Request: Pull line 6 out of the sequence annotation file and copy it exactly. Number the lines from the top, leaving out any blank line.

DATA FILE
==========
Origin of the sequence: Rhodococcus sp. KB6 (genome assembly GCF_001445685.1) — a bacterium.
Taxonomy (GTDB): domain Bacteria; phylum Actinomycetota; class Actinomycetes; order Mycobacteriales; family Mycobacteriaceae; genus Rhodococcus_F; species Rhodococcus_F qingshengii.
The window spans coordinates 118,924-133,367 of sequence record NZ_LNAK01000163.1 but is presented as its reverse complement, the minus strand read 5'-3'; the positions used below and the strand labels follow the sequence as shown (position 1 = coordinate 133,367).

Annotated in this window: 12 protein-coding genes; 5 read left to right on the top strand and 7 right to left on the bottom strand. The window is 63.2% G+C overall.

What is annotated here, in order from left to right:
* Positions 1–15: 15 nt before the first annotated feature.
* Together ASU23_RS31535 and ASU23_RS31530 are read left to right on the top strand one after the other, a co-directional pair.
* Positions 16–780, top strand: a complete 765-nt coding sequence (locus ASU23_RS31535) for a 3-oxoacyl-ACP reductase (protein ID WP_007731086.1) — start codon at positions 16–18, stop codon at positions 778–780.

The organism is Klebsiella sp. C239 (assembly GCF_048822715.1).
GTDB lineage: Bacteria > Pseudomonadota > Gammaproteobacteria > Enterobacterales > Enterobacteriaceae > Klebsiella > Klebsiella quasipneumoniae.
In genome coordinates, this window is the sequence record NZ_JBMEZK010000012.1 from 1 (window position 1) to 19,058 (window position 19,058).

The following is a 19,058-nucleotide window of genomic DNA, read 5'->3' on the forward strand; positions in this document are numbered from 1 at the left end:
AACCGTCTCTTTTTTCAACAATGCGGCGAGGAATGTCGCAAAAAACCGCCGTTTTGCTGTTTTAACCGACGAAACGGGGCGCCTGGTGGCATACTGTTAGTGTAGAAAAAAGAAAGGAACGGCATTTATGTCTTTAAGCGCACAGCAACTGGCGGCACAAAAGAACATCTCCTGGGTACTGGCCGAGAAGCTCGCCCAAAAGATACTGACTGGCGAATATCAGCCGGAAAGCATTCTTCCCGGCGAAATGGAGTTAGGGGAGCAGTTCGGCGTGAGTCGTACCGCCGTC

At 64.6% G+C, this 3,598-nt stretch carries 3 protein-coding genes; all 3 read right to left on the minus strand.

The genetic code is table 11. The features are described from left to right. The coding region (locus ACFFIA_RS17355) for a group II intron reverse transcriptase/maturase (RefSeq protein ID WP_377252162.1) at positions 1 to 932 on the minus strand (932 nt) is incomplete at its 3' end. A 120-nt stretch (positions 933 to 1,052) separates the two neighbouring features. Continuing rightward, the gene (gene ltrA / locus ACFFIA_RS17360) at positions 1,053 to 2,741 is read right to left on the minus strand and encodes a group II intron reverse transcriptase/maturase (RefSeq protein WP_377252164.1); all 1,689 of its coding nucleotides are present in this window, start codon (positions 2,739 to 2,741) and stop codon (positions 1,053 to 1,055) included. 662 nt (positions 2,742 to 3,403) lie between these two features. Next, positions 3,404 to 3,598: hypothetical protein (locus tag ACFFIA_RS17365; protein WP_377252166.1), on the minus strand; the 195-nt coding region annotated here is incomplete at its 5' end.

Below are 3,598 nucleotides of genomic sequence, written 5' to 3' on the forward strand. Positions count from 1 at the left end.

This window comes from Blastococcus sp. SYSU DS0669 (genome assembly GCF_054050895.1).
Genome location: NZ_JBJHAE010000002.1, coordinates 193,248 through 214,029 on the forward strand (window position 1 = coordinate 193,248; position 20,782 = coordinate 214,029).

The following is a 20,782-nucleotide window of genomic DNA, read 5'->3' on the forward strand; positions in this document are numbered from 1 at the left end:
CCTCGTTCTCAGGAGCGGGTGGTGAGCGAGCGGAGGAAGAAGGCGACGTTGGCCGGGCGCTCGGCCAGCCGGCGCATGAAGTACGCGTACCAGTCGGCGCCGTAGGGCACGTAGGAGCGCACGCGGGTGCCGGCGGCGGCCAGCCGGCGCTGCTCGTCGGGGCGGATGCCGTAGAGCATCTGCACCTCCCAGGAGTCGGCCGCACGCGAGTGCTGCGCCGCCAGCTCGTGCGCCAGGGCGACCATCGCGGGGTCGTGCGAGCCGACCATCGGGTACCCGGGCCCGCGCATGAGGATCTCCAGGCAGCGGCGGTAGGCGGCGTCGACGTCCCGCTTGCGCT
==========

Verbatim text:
* Positions 1–15: 15 nt before the first annotated feature.